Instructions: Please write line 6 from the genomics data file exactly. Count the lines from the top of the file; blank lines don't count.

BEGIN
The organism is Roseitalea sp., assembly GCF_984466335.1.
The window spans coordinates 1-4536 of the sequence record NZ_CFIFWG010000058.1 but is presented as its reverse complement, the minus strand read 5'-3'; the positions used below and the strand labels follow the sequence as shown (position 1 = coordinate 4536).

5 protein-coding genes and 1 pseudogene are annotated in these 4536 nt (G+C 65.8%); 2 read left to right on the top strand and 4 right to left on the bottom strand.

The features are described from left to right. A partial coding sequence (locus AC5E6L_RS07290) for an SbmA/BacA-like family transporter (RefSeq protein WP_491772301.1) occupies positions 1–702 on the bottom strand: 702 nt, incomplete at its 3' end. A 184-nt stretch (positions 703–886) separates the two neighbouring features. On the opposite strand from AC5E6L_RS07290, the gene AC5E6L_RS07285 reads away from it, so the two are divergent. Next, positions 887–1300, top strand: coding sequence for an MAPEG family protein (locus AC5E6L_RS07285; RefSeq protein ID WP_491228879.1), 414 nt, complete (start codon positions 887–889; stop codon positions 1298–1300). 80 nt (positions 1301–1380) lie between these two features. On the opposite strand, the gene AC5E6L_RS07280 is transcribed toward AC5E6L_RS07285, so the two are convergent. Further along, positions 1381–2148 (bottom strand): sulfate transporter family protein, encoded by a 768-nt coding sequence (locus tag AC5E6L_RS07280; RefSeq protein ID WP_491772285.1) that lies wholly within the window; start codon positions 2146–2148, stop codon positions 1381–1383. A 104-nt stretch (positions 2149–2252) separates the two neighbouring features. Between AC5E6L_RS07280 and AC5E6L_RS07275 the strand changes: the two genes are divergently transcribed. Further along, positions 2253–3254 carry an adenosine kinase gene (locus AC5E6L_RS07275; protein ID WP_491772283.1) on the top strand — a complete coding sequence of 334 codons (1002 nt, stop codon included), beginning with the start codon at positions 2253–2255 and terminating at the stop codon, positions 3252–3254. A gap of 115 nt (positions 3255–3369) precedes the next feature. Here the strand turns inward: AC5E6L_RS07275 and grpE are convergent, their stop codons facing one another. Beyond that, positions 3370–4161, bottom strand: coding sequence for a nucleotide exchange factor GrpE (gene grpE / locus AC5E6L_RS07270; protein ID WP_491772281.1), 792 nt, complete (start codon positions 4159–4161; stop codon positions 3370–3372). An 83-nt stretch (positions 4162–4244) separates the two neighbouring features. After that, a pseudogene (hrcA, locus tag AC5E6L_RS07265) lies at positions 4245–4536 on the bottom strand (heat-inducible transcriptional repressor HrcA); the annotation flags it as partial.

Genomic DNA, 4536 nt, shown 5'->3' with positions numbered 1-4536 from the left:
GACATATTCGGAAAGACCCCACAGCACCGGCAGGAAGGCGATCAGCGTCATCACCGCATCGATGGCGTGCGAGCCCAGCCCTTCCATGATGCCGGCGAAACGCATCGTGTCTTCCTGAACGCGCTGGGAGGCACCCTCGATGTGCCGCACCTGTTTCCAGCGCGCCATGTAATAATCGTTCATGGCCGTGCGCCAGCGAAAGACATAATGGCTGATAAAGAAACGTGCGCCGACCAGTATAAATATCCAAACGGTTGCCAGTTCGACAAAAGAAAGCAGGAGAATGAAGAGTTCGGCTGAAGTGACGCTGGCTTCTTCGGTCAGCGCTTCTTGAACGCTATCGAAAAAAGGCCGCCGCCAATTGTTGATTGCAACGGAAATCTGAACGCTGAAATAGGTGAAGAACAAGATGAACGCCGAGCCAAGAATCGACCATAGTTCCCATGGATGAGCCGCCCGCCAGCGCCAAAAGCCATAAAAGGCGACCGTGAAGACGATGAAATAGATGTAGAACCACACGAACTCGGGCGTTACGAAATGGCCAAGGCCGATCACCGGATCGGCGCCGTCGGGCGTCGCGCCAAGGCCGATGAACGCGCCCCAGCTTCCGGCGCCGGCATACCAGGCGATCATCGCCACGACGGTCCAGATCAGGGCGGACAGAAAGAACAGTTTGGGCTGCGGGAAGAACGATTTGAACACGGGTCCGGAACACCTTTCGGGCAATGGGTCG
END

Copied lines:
GACATATTCGGAAAGACCCCACAGCACCGGCAGGAAGGCGATCAGCGTCATCACCGCATCGATGGCGTGCGAGCCCAGCCCTTCCATGATGCCGGCGAAACGCATCGTGTCTTCCTGAACGCGCTGGGAGGCACCCTCGATGTGCCGCACCTGTTTCCAGCGCGCCATGTAATAATCGTTCATGGCCGTGCGCCAGCGAAAGACATAATGGCTGATAAAGAAACGTGCGCCGACCAGTATAAATATCCAAACGGTTGCCAGTTCGACAAAAGAAAGCAGGAGAATGAAGAGTTCGGCTGAAGTGACGCTGGCTTCTTCGGTCAGCGCTTCTTGAACGCTATCGAAAAAAGGCCGCCGCCAATTGTTGATTGCAACGGAAATCTGAACGCTGAAATAGGTGAAGAACAAGATGAACGCCGAGCCAAGAATCGACCATAGTTCCCATGGATGAGCCGCCCGCCAGCGCCAAAAGCCATAAAAGGCGACCGTGAAGACGATGAAATAGATGTAGAACCACACGAACTCGGGCGTTACGAAATGGCCAAGGCCGATCACCGGATCGGCGCCGTCGGGCGTCGCGCCAAGGCCGATGAACGCGCCCCAGCTTCCGGCGCCGGCATACCAGGCGATCATCGCCACGACGGTCCAGATCAGGGCGGACAGAAAGAACAGTTTGGGCTGCGGGAAGAACGATTTGAACACGGGTCCGGAACACCTTTCGGGCAATGGGTCG